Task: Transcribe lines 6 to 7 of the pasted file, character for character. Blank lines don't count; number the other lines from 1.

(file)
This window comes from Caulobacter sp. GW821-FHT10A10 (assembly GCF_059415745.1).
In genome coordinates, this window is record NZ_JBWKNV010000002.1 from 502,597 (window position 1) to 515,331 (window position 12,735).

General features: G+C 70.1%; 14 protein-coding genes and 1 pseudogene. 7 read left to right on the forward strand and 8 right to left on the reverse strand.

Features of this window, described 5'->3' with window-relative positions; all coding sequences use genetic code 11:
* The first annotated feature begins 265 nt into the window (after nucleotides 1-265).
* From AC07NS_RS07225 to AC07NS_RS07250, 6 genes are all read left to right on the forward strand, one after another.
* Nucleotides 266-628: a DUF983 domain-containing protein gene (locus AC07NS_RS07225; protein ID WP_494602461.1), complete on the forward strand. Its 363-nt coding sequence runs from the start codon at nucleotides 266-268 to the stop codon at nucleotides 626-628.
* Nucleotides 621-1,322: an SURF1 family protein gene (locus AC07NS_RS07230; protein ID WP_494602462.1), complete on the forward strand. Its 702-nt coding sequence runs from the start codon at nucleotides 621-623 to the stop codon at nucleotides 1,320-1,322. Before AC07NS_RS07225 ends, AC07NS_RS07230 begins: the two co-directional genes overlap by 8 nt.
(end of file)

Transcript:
* From AC07NS_RS07225 to AC07NS_RS07250, 6 genes are all read left to right on the forward strand, one after another.
* Nucleotides 266-628: a DUF983 domain-containing protein gene (locus AC07NS_RS07225; protein ID WP_494602461.1), complete on the forward strand. Its 363-nt coding sequence runs from the start codon at nucleotides 266-268 to the stop codon at nucleotides 626-628.